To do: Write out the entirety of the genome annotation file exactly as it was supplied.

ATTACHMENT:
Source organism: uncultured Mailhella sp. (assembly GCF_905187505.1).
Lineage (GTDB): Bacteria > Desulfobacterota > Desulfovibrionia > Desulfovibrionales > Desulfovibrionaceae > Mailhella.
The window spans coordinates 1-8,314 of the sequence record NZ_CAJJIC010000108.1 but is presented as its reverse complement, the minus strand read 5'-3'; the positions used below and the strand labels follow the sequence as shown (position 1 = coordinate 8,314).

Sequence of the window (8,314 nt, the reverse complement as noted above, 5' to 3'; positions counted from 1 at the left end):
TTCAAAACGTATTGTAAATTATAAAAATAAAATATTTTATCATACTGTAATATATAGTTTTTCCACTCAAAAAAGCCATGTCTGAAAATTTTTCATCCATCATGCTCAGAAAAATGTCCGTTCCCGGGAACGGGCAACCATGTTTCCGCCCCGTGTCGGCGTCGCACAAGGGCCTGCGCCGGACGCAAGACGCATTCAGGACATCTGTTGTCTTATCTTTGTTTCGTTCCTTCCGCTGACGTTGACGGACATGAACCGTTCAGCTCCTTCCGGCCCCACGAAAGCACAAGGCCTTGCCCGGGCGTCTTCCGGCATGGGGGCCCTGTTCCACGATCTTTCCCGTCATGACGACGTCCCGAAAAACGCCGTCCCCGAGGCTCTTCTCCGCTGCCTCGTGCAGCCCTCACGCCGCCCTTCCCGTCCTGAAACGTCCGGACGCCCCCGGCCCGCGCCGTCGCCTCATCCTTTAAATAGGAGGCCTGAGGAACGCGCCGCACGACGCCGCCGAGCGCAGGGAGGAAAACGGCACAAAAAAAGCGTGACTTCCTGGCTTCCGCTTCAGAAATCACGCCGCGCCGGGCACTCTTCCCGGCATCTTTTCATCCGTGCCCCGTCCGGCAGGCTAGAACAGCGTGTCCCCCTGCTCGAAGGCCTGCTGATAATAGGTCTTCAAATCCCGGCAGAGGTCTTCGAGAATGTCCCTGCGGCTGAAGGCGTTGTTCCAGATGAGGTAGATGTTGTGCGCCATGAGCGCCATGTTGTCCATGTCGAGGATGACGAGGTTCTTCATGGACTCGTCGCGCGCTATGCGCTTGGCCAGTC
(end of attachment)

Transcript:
Source organism: uncultured Mailhella sp. (assembly GCF_905187505.1).
Lineage (GTDB): Bacteria > Desulfobacterota > Desulfovibrionia > Desulfovibrionales > Desulfovibrionaceae > Mailhella.
The window spans coordinates 1-8,314 of the sequence record NZ_CAJJIC010000108.1 but is presented as its reverse complement, the minus strand read 5'-3'; the positions used below and the strand labels follow the sequence as shown (position 1 = coordinate 8,314).

Sequence of the window (8,314 nt, the reverse complement as noted above, 5' to 3'; positions counted from 1 at the left end):
TTCAAAACGTATTGTAAATTATAAAAATAAAATATTTTATCATACTGTAATATATAGTTTTTCCACTCAAAAAAGCCATGTCTGAAAATTTTTCATCCATCATGCTCAGAAAAATGTCCGTTCCCGGGAACGGGCAACCATGTTTCCGCCCCGTGTCGGCGTCGCACAAGGGCCTGCGCCGGACGCAAGACGCATTCAGGACATCTGTTGTCTTATCTTTGTTTCGTTCCTTCCGCTGACGTTGACGGACATGAACCGTTCAGCTCCTTCCGGCCCCACGAAAGCACAAGGCCTTGCCCGGGCGTCTTCCGGCATGGGGGCCCTGTTCCACGATCTTTCCCGTCATGACGACGTCCCGAAAAACGCCGTCCCCGAGGCTCTTCTCCGCTGCCTCGTGCAGCCCTCACGCCGCCCTTCCCGTCCTGAAACGTCCGGACGCCCCCGGCCCGCGCCGTCGCCTCATCCTTTAAATAGGAGGCCTGAGGAACGCGCCGCACGACGCCGCCGAGCGCAGGGAGGAAAACGGCACAAAAAAAGCGTGACTTCCTGGCTTCCGCTTCAGAAATCACGCCGCGCCGGGCACTCTTCCCGGCATCTTTTCATCCGTGCCCCGTCCGGCAGGCTAGAACAGCGTGTCCCCCTGCTCGAAGGCCTGCTGATAATAGGTCTTCAAATCCCGGCAGAGGTCTTCGAGAATGTCCCTGCGGCTGAAGGCGTTGTTCCAGATGAGGTAGATGTTGTGCGCCATGAGCGCCATGTTGTCCATGTCGAGGATGACGAGGTTCTTCATGGACTCGTCGCGCGCTATGCGCTTGGCCAGTC